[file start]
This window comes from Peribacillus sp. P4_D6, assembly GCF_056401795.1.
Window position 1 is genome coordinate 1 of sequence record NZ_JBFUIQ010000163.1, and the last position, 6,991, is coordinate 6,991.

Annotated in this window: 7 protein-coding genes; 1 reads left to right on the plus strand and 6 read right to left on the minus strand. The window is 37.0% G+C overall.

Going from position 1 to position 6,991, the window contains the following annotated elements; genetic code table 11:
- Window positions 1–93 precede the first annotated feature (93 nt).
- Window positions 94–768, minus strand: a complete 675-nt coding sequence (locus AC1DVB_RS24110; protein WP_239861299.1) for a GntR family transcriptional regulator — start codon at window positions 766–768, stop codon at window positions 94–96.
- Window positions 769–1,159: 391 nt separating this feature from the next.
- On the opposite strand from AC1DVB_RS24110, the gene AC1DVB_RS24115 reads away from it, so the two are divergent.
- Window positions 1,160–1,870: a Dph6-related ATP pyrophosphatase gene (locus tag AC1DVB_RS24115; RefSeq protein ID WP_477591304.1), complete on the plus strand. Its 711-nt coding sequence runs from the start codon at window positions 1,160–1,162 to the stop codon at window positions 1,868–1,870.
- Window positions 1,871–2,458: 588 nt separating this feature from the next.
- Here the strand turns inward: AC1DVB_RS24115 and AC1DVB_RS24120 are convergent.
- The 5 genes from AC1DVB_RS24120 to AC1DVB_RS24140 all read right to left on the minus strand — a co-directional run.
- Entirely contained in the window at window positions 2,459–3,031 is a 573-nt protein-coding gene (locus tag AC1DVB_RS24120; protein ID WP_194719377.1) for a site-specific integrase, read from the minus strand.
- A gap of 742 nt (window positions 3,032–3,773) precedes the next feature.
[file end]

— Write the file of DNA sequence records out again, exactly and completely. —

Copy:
This window comes from Peribacillus sp. P4_D6, assembly GCF_056401795.1.
Window position 1 is genome coordinate 1 of sequence record NZ_JBFUIQ010000163.1, and the last position, 6,991, is coordinate 6,991.

Annotated in this window: 7 protein-coding genes; 1 reads left to right on the plus strand and 6 read right to left on the minus strand. The window is 37.0% G+C overall.

Going from position 1 to position 6,991, the window contains the following annotated elements; genetic code table 11:
- Window positions 1–93 precede the first annotated feature (93 nt).
- Window positions 94–768, minus strand: a complete 675-nt coding sequence (locus AC1DVB_RS24110; protein WP_239861299.1) for a GntR family transcriptional regulator — start codon at window positions 766–768, stop codon at window positions 94–96.
- Window positions 769–1,159: 391 nt separating this feature from the next.
- On the opposite strand from AC1DVB_RS24110, the gene AC1DVB_RS24115 reads away from it, so the two are divergent.
- Window positions 1,160–1,870: a Dph6-related ATP pyrophosphatase gene (locus tag AC1DVB_RS24115; RefSeq protein ID WP_477591304.1), complete on the plus strand. Its 711-nt coding sequence runs from the start codon at window positions 1,160–1,162 to the stop codon at window positions 1,868–1,870.
- Window positions 1,871–2,458: 588 nt separating this feature from the next.
- Here the strand turns inward: AC1DVB_RS24115 and AC1DVB_RS24120 are convergent.
- The 5 genes from AC1DVB_RS24120 to AC1DVB_RS24140 all read right to left on the minus strand — a co-directional run.
- Entirely contained in the window at window positions 2,459–3,031 is a 573-nt protein-coding gene (locus tag AC1DVB_RS24120; protein ID WP_194719377.1) for a site-specific integrase, read from the minus strand.
- A gap of 742 nt (window positions 3,032–3,773) precedes the next feature.